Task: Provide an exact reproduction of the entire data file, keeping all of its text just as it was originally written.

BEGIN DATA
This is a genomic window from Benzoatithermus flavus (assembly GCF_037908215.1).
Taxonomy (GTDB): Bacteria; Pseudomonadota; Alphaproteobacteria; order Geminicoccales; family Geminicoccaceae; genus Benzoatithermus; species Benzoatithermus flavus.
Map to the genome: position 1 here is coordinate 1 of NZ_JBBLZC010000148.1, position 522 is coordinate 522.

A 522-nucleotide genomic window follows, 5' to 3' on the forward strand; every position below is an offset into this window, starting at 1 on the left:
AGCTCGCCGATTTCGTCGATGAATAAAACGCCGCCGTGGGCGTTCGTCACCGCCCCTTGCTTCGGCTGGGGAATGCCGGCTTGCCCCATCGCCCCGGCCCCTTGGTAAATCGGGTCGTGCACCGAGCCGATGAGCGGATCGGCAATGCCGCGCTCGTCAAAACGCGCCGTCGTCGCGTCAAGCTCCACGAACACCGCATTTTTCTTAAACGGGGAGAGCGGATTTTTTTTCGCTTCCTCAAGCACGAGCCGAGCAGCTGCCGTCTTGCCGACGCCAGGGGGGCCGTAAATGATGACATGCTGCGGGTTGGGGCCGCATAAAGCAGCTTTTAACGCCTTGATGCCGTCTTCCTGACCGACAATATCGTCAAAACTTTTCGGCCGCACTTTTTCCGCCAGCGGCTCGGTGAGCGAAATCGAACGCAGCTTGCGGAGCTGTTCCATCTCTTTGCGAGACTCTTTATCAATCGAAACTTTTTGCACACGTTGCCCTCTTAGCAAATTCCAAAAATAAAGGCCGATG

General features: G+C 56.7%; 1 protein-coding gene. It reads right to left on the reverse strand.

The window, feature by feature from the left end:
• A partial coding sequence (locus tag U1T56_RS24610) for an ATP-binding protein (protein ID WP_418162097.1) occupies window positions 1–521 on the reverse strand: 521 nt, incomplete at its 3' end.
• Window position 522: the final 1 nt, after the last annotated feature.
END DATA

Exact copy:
This is a genomic window from Benzoatithermus flavus (assembly GCF_037908215.1).
Taxonomy (GTDB): Bacteria; Pseudomonadota; Alphaproteobacteria; order Geminicoccales; family Geminicoccaceae; genus Benzoatithermus; species Benzoatithermus flavus.
Map to the genome: position 1 here is coordinate 1 of NZ_JBBLZC010000148.1, position 522 is coordinate 522.

A 522-nucleotide genomic window follows, 5' to 3' on the forward strand; every position below is an offset into this window, starting at 1 on the left:
AGCTCGCCGATTTCGTCGATGAATAAAACGCCGCCGTGGGCGTTCGTCACCGCCCCTTGCTTCGGCTGGGGAATGCCGGCTTGCCCCATCGCCCCGGCCCCTTGGTAAATCGGGTCGTGCACCGAGCCGATGAGCGGATCGGCAATGCCGCGCTCGTCAAAACGCGCCGTCGTCGCGTCAAGCTCCACGAACACCGCATTTTTCTTAAACGGGGAGAGCGGATTTTTTTTCGCTTCCTCAAGCACGAGCCGAGCAGCTGCCGTCTTGCCGACGCCAGGGGGGCCGTAAATGATGACATGCTGCGGGTTGGGGCCGCATAAAGCAGCTTTTAACGCCTTGATGCCGTCTTCCTGACCGACAATATCGTCAAAACTTTTCGGCCGCACTTTTTCCGCCAGCGGCTCGGTGAGCGAAATCGAACGCAGCTTGCGGAGCTGTTCCATCTCTTTGCGAGACTCTTTATCAATCGAAACTTTTTGCACACGTTGCCCTCTTAGCAAATTCCAAAAATAAAGGCCGATG

General features: G+C 56.7%; 1 protein-coding gene. It reads right to left on the reverse strand.

The window, feature by feature from the left end:
• A partial coding sequence (locus tag U1T56_RS24610) for an ATP-binding protein (protein ID WP_418162097.1) occupies window positions 1–521 on the reverse strand: 521 nt, incomplete at its 3' end.
• Window position 522: the final 1 nt, after the last annotated feature.